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In Memoriam: Celebrating Two Adventist Forum Volunteers


Growing up Adventist, attending “MV” meetings and singing the Missionary Volunteer song, the emphasis (at least in my mind) was always on the Missionary part of the phrase. It has taken working for an independent non-profit organization other than the church for the beauty of the song’s chorus to sink in.

Volunteers, Volunteers; How I love the name.

Volunteers, Volunteers, Jesus to proclaim.

This year we lost two of Adventist Forum’s most amazing volunteers: Nancy Bailey in April and James Kaatz in August.

Nancy Bailey served first as Chairperson of the Adventist Forum Advisory Council, the group that has provided the financial backing to keep the organization operational over the past fifty years. Shortly after the group was formed, she crisscrossed the country to attend fund raising dinners in key locations and helped get the group going. Later she took the title of Treasurer of the organization. She paid the bills, advised the Board, and kept us all on an even keel as we moved the office from Takoma Park, Maryland to Roseville, California and transitioned from the editorship of Roy Branson to me.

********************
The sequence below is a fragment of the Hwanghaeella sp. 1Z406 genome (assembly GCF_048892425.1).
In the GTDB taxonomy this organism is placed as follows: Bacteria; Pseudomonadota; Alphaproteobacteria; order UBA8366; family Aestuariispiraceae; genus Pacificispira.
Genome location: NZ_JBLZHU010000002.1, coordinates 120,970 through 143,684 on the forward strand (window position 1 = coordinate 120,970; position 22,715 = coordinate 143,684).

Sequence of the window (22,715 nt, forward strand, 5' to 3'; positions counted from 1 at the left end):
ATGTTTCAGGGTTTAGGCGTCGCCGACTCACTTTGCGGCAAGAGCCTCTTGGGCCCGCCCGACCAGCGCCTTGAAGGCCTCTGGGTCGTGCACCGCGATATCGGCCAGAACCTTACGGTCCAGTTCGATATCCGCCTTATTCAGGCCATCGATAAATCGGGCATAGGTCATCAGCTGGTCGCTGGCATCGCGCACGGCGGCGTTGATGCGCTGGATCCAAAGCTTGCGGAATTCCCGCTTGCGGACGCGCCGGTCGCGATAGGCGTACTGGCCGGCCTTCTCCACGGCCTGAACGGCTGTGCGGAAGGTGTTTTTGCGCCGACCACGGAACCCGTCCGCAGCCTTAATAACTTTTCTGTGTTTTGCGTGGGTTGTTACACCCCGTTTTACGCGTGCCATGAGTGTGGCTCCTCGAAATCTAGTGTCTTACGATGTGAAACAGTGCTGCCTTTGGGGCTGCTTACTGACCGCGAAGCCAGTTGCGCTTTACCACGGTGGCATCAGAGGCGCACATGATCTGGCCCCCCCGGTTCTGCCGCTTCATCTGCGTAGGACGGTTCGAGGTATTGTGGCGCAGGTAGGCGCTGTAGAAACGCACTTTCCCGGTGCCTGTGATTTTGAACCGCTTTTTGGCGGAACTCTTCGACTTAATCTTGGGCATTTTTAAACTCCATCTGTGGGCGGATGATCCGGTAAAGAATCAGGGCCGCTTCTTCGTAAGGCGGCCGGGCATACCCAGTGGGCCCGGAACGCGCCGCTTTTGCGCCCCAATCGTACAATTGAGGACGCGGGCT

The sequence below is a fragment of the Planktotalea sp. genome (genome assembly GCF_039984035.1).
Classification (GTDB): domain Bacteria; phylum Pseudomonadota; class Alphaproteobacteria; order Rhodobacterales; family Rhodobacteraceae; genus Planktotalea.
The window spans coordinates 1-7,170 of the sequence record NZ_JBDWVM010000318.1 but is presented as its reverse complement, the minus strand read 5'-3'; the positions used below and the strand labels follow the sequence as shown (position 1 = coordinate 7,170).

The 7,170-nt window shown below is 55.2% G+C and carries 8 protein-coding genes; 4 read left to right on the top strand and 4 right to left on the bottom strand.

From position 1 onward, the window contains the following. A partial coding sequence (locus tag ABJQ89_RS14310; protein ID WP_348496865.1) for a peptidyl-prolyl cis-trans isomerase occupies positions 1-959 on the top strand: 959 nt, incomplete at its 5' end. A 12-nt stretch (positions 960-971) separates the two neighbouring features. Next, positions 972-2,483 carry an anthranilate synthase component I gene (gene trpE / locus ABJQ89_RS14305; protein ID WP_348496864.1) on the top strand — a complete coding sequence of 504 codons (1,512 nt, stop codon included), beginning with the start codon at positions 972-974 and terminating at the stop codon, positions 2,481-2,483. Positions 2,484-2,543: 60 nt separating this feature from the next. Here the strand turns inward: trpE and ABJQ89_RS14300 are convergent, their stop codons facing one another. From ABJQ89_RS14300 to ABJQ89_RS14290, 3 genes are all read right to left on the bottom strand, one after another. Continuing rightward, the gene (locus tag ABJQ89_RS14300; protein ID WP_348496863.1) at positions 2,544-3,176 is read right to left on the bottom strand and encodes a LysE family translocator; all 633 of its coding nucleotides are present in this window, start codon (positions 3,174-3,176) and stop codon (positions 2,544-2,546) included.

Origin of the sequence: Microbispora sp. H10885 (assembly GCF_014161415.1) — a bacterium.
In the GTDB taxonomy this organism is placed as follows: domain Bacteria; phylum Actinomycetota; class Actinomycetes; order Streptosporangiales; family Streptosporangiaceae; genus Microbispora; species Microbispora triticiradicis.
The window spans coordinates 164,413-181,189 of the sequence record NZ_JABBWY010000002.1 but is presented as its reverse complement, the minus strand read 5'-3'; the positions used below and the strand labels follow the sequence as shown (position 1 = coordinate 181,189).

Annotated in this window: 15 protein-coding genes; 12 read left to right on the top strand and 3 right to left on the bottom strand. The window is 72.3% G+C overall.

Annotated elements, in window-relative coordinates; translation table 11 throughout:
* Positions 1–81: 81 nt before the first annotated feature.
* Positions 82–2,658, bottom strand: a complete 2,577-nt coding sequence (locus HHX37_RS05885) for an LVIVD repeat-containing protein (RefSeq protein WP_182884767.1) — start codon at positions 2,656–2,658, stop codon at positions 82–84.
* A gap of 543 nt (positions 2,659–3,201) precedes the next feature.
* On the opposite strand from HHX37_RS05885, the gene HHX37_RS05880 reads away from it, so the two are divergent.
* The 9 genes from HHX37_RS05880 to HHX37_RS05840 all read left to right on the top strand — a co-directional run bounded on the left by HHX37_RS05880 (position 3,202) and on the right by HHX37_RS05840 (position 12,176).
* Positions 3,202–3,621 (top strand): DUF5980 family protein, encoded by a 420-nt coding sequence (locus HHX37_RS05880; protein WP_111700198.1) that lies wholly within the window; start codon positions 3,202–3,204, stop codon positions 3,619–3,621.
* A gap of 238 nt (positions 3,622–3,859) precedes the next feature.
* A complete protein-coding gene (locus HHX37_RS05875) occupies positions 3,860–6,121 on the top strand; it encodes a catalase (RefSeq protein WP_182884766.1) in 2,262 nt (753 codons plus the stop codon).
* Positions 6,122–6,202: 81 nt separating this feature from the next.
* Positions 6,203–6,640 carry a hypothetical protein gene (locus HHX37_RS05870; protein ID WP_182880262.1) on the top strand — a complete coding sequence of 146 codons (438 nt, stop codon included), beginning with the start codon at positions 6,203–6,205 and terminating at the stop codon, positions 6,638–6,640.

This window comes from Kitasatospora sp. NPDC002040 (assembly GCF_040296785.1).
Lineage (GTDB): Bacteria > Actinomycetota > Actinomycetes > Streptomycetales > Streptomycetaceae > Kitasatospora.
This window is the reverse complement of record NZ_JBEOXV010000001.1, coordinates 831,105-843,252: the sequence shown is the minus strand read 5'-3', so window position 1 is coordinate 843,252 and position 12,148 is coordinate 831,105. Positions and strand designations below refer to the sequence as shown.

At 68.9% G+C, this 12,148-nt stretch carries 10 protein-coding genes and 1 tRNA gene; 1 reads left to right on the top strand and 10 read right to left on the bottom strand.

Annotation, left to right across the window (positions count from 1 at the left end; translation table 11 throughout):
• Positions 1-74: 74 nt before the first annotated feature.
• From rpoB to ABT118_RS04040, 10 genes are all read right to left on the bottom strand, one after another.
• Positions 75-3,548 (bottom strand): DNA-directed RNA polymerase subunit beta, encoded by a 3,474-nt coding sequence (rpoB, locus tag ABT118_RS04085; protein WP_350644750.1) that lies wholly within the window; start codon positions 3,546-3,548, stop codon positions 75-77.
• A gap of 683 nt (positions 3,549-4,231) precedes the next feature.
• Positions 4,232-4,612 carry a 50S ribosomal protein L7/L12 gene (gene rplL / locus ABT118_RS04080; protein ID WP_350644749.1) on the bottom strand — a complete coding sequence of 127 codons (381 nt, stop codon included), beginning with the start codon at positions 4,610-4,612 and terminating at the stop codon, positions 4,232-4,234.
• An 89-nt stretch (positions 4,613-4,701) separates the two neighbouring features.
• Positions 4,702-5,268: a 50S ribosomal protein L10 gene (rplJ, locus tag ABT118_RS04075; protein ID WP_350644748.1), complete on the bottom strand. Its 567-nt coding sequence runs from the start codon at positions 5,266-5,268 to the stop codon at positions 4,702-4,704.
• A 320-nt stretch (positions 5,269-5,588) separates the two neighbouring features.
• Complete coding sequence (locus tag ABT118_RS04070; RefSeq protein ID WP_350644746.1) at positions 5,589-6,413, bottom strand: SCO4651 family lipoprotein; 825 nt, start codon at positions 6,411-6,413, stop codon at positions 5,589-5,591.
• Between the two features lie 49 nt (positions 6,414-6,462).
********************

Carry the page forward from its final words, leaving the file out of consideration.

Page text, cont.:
It was a challenging time for the organization and for her. Her famous husband, surgeon Leonard Bailey, had just been diagnosed with throat cancer. Radiation treatments left him exhausted, but not defeated. She would tell us about his latest invention, a modified camelback water delivery system to help keep his throat hydrated while he operated, in spite of his lack of saliva. No matter what the story, there was always cheer in her voice, and she could find the humor in any situation. On our weekly calls to discuss our precarious financial situation, she got the tough assignment of being the financial reality check. That she also knew how to find sunshine in challenging times made her beloved beyond measure.

Through those calls, we caught glimpses of her celebrity life, post the Baby Fae surgery. We heard about her work for the Democratic Party, her visits to Sacramento, her acquaintance with Diane Feinstein. She hosted a fundraising dinner at her home for Adventist Forum, and there we caught a glimpse of her as a fabric artist with a sewing room and vast quilting supplies.